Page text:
Throughout his work in virtual photography, Claerbout has discussed the effect of having materials stripped of their context and content which results in the loss of optical confidence.
"Working with synthetic images is operating in an extremely fragmented world where masses of details pretend to be a totality," explains Claerbout, referring to the work of neuropsychologist Iain McGilchrist and his theory of divided attention. "The synthetic image with its overreliance on language and computing has something pathological about it, bringing to mind the fragmented sensorial world of the schizophrenic patient."
"[3D optic simulations] have made us aware that our perception is too often deprived of our other sensory modes. There must be a reason why we are beings who seek and accept this relationship with surfaces and screens."
- David Claerbout
Aircraft (F.A.L.) features a brand-new object that looks simultaneously unfinished and redundant. In the same way, the factory hall, a place of production for the future, is interchanged with the museum, where the past is often presented. The only intermediary between this past and the future is the echoing sound of the guard’s footsteps, reminiscent of a museum guard, which punctuate the film.
Conversation with the Artist and David E. Little, the Executive Director at the International Center of Photography.
David Claerbout The Silence of the Lens
Published Spring 2022 by Hannibal Books
In a conversation with Jonathan Pouthier, curator of the cinema programme of the Musée National d’Art Moderne, Centre Pompidou (Paris, France), video artist David Claerbout reflects for the first time in depth on his work of the past decade in relation to current discussions about photography, film and the virtual. The Silence of the Lens offers a unique insight into the creative process behind such recent video works as The Close, Aircraft (F.A.L.), Wildfire (meditation on fire), The Confetti Piece and The Pure Necessity.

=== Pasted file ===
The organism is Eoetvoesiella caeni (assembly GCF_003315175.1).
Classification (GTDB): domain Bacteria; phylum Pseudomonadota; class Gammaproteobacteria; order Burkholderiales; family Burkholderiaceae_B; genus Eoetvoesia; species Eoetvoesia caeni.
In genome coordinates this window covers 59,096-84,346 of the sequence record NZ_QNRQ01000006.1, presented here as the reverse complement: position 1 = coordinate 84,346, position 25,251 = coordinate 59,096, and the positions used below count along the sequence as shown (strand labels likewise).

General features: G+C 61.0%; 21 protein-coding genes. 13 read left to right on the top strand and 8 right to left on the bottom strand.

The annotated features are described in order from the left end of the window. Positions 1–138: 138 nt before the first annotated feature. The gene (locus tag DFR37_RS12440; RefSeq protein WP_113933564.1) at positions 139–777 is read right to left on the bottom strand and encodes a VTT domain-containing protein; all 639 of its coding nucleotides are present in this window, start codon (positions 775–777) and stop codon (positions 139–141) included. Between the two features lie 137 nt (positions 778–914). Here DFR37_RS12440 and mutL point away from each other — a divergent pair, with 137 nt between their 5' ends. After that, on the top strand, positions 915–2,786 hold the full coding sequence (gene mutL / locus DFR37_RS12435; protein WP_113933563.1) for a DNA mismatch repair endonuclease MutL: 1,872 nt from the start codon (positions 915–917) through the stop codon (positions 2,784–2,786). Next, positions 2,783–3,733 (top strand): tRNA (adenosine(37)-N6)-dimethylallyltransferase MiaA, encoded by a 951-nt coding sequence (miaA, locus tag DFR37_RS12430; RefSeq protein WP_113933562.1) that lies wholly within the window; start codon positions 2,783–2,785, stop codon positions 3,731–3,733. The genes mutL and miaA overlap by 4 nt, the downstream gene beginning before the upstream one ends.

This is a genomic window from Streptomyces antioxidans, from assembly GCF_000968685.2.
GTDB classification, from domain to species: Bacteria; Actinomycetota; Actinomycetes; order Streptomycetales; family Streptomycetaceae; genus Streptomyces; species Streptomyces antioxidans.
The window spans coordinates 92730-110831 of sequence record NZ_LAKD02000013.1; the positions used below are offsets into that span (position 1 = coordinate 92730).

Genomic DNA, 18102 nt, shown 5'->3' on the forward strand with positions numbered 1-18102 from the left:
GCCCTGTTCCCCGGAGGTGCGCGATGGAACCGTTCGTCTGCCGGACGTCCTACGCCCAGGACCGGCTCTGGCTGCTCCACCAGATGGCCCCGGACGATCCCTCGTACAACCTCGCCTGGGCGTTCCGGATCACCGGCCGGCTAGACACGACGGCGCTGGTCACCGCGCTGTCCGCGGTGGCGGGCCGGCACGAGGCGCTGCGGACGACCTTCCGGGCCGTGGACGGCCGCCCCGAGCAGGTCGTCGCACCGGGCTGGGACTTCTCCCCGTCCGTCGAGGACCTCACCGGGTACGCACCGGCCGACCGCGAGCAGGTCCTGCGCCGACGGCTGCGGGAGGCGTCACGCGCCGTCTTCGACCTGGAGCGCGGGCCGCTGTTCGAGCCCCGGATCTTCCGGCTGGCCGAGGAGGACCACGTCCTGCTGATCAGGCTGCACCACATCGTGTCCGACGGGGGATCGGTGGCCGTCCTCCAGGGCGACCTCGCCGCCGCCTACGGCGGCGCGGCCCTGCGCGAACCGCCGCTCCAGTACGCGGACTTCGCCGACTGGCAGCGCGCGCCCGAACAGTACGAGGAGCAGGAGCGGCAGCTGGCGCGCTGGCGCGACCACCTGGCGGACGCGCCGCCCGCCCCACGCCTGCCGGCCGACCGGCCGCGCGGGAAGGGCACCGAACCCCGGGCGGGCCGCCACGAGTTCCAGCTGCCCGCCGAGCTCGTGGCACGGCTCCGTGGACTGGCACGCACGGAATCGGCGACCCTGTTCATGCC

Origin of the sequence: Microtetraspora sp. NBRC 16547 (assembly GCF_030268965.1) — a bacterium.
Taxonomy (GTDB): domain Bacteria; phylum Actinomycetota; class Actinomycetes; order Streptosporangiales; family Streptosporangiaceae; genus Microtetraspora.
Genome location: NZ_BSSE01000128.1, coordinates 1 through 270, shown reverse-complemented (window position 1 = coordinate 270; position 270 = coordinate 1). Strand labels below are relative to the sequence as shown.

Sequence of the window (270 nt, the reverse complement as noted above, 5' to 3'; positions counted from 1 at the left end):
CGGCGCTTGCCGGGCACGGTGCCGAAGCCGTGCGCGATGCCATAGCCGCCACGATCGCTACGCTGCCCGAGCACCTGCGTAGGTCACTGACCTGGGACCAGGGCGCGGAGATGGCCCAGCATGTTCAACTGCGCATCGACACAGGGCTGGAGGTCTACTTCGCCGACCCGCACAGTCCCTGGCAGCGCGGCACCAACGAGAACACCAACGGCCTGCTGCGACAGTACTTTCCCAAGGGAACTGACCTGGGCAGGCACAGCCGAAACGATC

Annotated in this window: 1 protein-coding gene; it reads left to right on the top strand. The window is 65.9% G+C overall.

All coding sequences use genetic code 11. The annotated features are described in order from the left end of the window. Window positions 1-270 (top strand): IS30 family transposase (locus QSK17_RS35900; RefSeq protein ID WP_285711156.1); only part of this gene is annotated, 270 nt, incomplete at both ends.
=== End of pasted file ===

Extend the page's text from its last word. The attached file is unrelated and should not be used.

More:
About the Artist
David Claerbout studied at the Nationaal Hoger Instituut voor Schone Kunsten in Antwerp from 1992 to 1995 and participated in the DAAD: Berlin Artists-in-Residence program from 2002 to 2003. Claerbout's work is included in major public collections worldwide, including Centre Georges Pompidou Musée National d'Art Moderne, Paris, France; Pinakothek der Moderne, Munich, Germany; Art Gallery of Ontario, Toronto, Canada; The Museum of Contemporary Art, Los Angeles; Walker Art Center, Minneapolis; Hirshhorn Museum and Sculpture Garden, Washington D.C; SFMOMA, San Francisco; S.M.A.K, Ghent, Belgium; The Margulies Collection, Miami, Florida; Collection François Pinault, Italy; FRAC Nord Pas de Calais, France; Galerie Neue Meister, Dresden, Germany; GAM Galleria D'Arte Moderna e Contemporanea, Turin, Italy, and many others. He has been the subject of numerous solo exhibitions internationally, including the De Pont Museum of Contemporary Art, Tilburg, The Netherlands; the Pinakothek der Moderne, München, Germany; Talbot Rice Gallery, University of Edinburgh, Scotland; Schaulager, Basel, Switzerland; Kunsthalle Mainz, Mainz, Germany; Secession, Vienna, Austria; Tel Aviv Museum, Tel Aviv, Israel; SFMOMA, San Francisco; WIELS, Brussels, Belgium; De Pont museum of contemporary art, Tilburg, The Netherlands; Pompidou Center, Paris, France; Kunstmuseum, St. Gallen, Switzerland; MIT List Visual Arts Center, Cambridge, Massachusetts and Van Abbemuseum, Eindhoven, The Netherlands.
David Claerbout on "Dark Optics," e-flux lecture, New York, March 11, 2019 from Studio David Claerbout on Vimeo